This will result in the following strSQL string:

Select UserToken from tblUsers
WHERE UserName='Administrator'
--AND password=''

Note the fact that after the administrator username is sought, the rest of the statement is treated as a comment. If there’s a user account named Administrator, the hacker is now logged into the system as that user.

You’ve seen examples of how some seemingly innocent code can be used by hackers to inject SQL statements into applications. Obviously, we’ve only touched the tip of the iceberg in relation to the different techniques that could be used. The reality of the situation is that some very simple code could be used in the front-end application to eliminate most of the problems. Couple this with a good monitoring procedure for user input and your SQL server can be made relatively secure from SQL Injection attacks.

Replacing the Bad With the Good
Hackers will use any number of methods to attack your systems. SQL Injection is a relatively new technique, and hackers are still exploring the many different possibilities. In all the examples so far, we’ve seen that the hacker makes use of the single quote to do most of their damage. For this reason, the obvious fix is to make sure the ASP code intercepts all single quotes and either filters them or adds additional text to ensure the quotes don’t affect the SQL strings. VBscript provides a REPLACE function that looks like this:

strUserName=REPLACE(strUserName,"'", "''")

Using the Replace function ensures that any time a single quote character is encountered, it will be replaced with two single quotes. This instructs SQL Server to treat the quote as a character and continue processing.

Using the Replace function to replace single quotes with two single quotes is a good method to secure against simple SQL injection. Make sure, though, that you actually do replace the quotes (as shown earlier) rather than simply filtering them out. Some routines suggest replacing them with NULL characters, which can result in a new vulnerability rather than securing your application.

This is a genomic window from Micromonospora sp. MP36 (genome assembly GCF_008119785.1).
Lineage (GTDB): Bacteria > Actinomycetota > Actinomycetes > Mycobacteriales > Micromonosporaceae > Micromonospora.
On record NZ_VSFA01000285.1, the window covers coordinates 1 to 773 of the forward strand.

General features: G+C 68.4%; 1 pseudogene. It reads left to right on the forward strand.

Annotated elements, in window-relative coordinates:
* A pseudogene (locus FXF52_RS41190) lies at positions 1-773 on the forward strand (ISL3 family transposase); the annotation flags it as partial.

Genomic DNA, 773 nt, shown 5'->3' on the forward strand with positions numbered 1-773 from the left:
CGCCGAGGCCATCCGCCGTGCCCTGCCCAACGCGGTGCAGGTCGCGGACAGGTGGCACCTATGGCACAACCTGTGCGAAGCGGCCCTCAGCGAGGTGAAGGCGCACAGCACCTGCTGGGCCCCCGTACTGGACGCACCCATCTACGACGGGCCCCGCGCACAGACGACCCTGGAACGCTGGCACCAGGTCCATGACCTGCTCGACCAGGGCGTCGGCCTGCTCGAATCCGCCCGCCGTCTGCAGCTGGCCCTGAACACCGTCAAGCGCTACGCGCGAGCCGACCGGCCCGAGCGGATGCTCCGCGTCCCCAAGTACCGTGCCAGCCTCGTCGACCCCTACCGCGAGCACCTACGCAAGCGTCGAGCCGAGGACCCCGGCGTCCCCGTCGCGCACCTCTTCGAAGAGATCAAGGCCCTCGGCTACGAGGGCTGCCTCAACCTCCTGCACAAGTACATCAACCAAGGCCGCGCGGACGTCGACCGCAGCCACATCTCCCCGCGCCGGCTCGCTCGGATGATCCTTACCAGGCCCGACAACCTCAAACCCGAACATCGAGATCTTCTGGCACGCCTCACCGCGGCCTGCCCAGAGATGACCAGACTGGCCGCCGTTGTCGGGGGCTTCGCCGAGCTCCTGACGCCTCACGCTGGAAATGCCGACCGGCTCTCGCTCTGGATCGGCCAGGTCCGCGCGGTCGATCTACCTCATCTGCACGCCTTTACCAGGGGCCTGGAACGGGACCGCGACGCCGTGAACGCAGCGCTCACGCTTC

Obviously, this is a rather simple method to secure your applications, but the KISS (Keep It Simple, Stupid) principle does, indeed, apply here. The simpler the solution, the easier it is to understand and maintain.

Tracking Down SQL Injection Attempts
After securing your application, you should always follow up with some form of monitoring to ensure that your efforts were worthwhile. For SQL Server, the easiest and most effective method for tracking server activity is the built-in Profiler application. It’s easy to set up SQL Profiler and you can maintain and run it from a dedicated workstation.

Simple Auditing With SQL Profiler
The first step in setting up an audit trail for SQL Injection would be to decide where and how to store the audit information. If possible, store the information in a table in a SQL database. This makes for much easier report writing when the time comes to report on what you’ve found. Depending on the level of detail you choose and how busy your server is, this data can get large quickly, so have a plan in place to manage the information. A good rule of thumb to use is to figure your audit information will take up about a quarter to half of the space of your daily database changes. Once you’ve figured out where you’ll store the audit information, you can set up Profiler and begin tracing SQL activity. There are six basic steps to set up Profiler: